Indianapolis real estate businessman and philanthropist Eugene Glick passed away.
"A devoted patriot, successful businessman, and generous philanthropist, Gene B. Glick will be remembered always in Indiana for his heart of gold and commitment to leaving this world better than he found it,” said Gov. Mike Pence. “On behalf of the State of Indiana, the First Lady and I mourn the passing of this extraordinary Hoosier and lift up his family and friends in prayer during this difficult time.”
Gene B. Glick Company has more than 18,000 apartments in 10 states.
The money the entrepreneur accrued through his business ventures went back to the community.
Glick and his wife Marilyn gave millions to arts, education and youth programs throughout the state.
"I think people look at the buildings and they think of how much money he must have or how much he's helped the community in terms of the architecture in the city," said Children's Bureau CEO Janice Klein. "But, my personal opinion is that he was a person who really wanted people to learn how to help themselves. He was a very humble man. He was, I think, very wise. He was a very hands-on person. He was always gracious, always kind. I will really miss him."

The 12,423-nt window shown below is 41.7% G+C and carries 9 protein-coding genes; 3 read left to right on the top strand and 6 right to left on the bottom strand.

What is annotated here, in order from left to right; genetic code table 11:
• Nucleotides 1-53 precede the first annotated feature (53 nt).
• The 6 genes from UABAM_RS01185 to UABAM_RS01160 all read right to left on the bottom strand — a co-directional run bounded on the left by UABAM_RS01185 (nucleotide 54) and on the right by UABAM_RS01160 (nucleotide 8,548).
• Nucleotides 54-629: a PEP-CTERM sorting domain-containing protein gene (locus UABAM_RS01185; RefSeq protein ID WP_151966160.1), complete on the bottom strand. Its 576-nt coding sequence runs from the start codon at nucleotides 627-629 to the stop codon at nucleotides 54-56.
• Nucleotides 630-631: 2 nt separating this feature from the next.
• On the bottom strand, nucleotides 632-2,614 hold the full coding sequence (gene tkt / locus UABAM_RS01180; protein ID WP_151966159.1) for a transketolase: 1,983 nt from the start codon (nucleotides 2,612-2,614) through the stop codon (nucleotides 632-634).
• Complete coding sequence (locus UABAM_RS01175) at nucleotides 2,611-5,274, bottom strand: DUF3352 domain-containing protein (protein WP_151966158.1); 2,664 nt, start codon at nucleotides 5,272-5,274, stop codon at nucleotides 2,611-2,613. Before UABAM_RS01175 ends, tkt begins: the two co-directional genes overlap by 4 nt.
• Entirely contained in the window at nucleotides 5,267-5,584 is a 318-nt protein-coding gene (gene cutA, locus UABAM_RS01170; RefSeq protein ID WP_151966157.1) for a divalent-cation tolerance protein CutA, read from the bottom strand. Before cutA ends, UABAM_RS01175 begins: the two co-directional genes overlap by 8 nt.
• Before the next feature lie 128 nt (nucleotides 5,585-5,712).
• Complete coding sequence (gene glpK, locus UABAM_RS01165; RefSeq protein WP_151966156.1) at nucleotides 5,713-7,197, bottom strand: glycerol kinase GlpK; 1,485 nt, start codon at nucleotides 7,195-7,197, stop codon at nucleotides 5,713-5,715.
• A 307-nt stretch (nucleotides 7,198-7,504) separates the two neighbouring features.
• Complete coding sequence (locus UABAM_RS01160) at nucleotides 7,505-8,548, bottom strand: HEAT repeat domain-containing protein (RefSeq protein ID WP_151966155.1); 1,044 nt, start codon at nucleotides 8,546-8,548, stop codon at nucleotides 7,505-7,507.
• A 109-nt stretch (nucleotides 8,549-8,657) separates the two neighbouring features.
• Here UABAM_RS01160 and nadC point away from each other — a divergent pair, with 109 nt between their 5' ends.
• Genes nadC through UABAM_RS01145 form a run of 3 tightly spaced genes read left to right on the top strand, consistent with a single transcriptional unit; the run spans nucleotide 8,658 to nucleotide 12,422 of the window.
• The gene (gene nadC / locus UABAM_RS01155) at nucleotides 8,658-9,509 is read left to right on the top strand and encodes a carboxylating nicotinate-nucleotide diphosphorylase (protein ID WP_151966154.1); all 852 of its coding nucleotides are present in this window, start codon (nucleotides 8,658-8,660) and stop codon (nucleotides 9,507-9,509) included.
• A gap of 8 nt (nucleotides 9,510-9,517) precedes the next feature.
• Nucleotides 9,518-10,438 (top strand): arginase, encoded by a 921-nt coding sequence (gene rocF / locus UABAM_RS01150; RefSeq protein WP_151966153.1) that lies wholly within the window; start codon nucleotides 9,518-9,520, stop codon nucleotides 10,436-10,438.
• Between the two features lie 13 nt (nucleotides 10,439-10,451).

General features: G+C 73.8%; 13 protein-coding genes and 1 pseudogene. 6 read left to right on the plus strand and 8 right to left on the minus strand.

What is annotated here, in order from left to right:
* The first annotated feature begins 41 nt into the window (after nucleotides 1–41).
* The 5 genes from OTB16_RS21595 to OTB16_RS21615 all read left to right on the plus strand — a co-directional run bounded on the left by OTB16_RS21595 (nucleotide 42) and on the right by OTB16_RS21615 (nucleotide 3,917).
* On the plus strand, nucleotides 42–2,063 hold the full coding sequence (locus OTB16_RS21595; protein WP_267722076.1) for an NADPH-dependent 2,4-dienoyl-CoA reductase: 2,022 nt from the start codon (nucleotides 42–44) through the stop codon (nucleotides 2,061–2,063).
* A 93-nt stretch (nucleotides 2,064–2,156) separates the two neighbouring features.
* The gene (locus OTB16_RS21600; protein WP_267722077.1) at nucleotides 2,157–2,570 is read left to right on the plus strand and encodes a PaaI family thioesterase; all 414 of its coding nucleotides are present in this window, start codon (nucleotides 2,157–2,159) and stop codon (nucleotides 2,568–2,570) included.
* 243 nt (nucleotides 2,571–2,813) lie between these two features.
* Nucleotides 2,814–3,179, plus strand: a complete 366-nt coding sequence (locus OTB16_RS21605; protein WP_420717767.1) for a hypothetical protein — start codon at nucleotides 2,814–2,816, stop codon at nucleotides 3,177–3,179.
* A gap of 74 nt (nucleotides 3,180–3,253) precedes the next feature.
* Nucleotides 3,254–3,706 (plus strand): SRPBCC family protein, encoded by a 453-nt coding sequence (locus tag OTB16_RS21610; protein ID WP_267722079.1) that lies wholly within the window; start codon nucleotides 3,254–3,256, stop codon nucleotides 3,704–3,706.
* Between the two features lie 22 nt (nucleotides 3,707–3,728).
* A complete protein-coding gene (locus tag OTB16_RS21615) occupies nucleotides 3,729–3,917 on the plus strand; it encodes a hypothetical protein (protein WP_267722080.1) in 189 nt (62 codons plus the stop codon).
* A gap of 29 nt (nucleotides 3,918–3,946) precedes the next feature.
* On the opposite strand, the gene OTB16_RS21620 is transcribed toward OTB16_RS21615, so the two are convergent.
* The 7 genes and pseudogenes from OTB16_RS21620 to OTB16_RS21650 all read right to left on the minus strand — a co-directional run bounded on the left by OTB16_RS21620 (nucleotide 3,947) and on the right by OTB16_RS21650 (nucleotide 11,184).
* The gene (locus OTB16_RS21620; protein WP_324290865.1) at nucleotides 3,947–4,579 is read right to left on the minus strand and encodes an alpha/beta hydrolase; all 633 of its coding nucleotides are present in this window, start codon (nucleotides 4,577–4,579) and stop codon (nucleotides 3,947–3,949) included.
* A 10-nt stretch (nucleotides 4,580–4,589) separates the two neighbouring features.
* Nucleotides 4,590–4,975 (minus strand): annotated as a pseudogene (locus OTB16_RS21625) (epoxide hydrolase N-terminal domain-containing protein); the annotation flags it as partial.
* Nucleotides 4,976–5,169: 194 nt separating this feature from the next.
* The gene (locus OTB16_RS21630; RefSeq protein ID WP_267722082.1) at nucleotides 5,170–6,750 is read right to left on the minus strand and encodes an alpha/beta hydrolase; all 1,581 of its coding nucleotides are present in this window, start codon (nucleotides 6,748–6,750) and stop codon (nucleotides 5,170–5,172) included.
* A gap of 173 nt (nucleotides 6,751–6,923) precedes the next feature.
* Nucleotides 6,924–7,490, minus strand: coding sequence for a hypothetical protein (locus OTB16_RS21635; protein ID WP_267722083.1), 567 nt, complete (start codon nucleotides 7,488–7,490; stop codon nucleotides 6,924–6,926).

Klein and Glick worked together on Pro-100, which provides paid summer jobs for underprivileged children.
"He wanted these kids to start out really early, getting up in the morning, being at work, working during the day, having leadership and academic components to the program," said Klein. "He was a real visionary in that sense."
Glick also helped fund the Children's Bureau shelter, the only one in Indianapolis specifically for children.
"He was extremely humble in how he approached the work that he did with philanthropy and with helping people in the community," said Children's Bureau, Inc. President and CEO Tina Coler. "He touched so many individuals in such a kind, unassuming way."
Glick graduated from Indiana University and served in World War II.
He was 92-years old.